In the event you're not convinced she means business, she added this kicker: "Persistently easy monetary policy might eventually lead to increased leverage." The added emphasis on eventually is for obvious ironic purposes.

In a few weeks, the Federal Reserve Board will be whittled down to three members. What better time for that other voting member, New York Fed President William Dudley, to exert even more influence than is customary. In the event you missed the news flash, the NY Fed has rolled out a brand spanking new inflation metric called the Underlying Inflation Gauge.

Google it if you're so intellectually inclined, but you really need only know that this much more holistic take on price pressures clocked in at 2.74 percent over last year in August, up from 2.64 percent the prior month. In FedSpeak, that's called, "Hitting our two percent inflation target, and then some."

Add up Yellen's words and Dudley's new take on inflation, bearing in mind we're talking respectively about the Chair and the Vice Chair of the Federal Open Market Committee, and you can safely deduce that the third consecutive December rate hike will be followed by more of the same. This is an entire series of hikes on the launch pad. The Fed will conclude its cycle, at least that's what they've taken great pains in the past few weeks to communicate.

The flip side of this tough talk could well come from across the pond. Mario Draghi was nervous enough about the prospects for a European Central Bank taper that he cancelled his planned remarks on that subject at this past August's Jackson Hole central bank confab. The German elections have no doubt elevated his anxieties and he could choose to disappoint the hawks once again at the upcoming October ECB meeting.

Does any of this add up to a full reprieve for stretched markets? Well, no, not in the end. But a tightening Fed and an easing rest of the world does suggest variable rate instruments will capitalize on this disconnect in the interim. As the Wall Street Journal detailed, U.S. leveraged loans might not have much more room to run. Volumes this year are on track to outpace the 2007 record of $534 billion; total loan fund assets hit a new all-time high in August.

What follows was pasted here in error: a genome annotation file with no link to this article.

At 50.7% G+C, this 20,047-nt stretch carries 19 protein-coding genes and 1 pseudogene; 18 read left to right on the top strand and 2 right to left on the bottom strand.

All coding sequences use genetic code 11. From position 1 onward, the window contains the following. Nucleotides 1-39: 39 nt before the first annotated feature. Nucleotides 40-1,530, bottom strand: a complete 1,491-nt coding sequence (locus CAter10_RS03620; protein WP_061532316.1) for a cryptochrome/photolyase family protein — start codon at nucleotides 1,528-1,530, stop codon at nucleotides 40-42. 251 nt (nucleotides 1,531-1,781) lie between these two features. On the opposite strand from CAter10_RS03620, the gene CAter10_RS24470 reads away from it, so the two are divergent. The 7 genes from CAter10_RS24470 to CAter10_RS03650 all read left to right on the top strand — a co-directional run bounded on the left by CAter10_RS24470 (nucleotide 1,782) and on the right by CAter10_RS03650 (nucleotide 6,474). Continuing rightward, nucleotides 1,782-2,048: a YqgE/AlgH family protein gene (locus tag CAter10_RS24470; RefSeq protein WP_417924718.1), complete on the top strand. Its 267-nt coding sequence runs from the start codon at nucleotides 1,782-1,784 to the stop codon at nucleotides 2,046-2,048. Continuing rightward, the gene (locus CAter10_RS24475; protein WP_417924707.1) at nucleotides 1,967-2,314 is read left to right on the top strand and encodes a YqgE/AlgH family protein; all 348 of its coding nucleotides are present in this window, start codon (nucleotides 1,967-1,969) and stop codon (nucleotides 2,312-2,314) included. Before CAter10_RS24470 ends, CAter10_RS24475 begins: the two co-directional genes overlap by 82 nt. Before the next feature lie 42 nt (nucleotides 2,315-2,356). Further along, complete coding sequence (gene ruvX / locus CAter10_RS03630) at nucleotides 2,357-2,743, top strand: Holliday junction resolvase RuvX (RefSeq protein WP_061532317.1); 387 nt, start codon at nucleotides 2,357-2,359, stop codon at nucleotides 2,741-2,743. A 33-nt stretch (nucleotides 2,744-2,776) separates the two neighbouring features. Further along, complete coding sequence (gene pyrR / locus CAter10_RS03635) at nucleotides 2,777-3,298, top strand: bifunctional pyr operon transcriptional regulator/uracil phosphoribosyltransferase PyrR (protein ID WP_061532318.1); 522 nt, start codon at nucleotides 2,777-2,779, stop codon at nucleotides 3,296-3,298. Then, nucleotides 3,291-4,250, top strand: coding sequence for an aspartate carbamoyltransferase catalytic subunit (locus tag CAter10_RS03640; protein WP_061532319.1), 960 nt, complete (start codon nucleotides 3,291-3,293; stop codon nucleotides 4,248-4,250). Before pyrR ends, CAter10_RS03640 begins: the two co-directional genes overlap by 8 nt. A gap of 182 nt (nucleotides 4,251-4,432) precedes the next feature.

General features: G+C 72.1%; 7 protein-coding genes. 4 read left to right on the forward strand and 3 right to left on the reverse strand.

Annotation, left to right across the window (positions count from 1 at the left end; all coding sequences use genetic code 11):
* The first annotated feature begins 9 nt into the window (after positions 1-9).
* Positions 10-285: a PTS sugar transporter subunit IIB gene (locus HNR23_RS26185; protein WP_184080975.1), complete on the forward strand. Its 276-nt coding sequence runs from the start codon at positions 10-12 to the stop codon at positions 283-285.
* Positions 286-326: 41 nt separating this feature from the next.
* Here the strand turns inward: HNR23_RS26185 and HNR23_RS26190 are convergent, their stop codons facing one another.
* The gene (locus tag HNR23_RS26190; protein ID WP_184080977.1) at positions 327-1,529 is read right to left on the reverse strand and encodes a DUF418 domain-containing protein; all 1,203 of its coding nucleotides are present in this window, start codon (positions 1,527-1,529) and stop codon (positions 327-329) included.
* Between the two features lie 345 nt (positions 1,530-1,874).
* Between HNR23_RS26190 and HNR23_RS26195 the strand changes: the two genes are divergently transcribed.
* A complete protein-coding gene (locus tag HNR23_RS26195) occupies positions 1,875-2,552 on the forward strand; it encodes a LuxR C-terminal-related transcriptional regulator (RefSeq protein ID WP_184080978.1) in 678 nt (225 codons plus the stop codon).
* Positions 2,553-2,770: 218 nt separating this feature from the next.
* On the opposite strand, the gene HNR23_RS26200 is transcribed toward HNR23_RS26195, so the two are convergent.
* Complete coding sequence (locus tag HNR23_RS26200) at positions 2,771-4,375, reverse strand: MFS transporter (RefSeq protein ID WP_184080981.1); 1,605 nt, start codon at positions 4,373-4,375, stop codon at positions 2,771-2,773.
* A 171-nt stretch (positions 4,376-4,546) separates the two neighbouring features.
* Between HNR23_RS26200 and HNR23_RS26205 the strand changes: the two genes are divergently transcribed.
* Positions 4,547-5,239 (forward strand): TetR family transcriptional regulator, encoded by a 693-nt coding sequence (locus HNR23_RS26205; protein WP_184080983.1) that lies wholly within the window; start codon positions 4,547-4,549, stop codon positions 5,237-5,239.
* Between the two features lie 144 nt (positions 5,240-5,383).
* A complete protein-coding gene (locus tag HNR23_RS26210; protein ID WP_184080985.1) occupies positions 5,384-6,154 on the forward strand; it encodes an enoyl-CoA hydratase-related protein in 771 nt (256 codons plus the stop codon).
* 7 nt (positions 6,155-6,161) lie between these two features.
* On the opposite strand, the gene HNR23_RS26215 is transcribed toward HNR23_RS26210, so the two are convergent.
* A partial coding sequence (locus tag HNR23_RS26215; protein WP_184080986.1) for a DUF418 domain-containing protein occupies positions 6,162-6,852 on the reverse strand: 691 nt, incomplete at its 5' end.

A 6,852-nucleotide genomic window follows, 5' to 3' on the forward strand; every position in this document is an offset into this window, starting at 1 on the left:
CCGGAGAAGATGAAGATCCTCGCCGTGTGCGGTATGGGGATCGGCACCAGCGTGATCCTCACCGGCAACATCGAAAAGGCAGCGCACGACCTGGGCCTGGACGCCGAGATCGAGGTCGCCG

Europe, however, still has room to run, all things central banking considered. 2017 volumes there are running at less than a quarter of their 2007 record pace. If you are on the nimble side, you might want to have a peek at the Invesco European Senior Loan Fund (IESLGXE:LX, $106.49). If you are downright determined to gain direct exposure, and currency risk is something with which you have a decent comfort level, shoot up a flair. There is a plentitude of precise ways to play the space.

As for our eventual date with destiny, it would help if you could indulge me an etymological detour, and wax Greek for a moment. The word parallel breaks down into two neat parts - para, as in 'alongside,' and allelois for 'one another.' What if, in fact, we innocents are existing in the investing world's answer to a parallel multiverse? What if history is aligning on multiple historic counts and we're living them all at once? A deep thought to be sure and a cautionary tale if there ever was one, or more.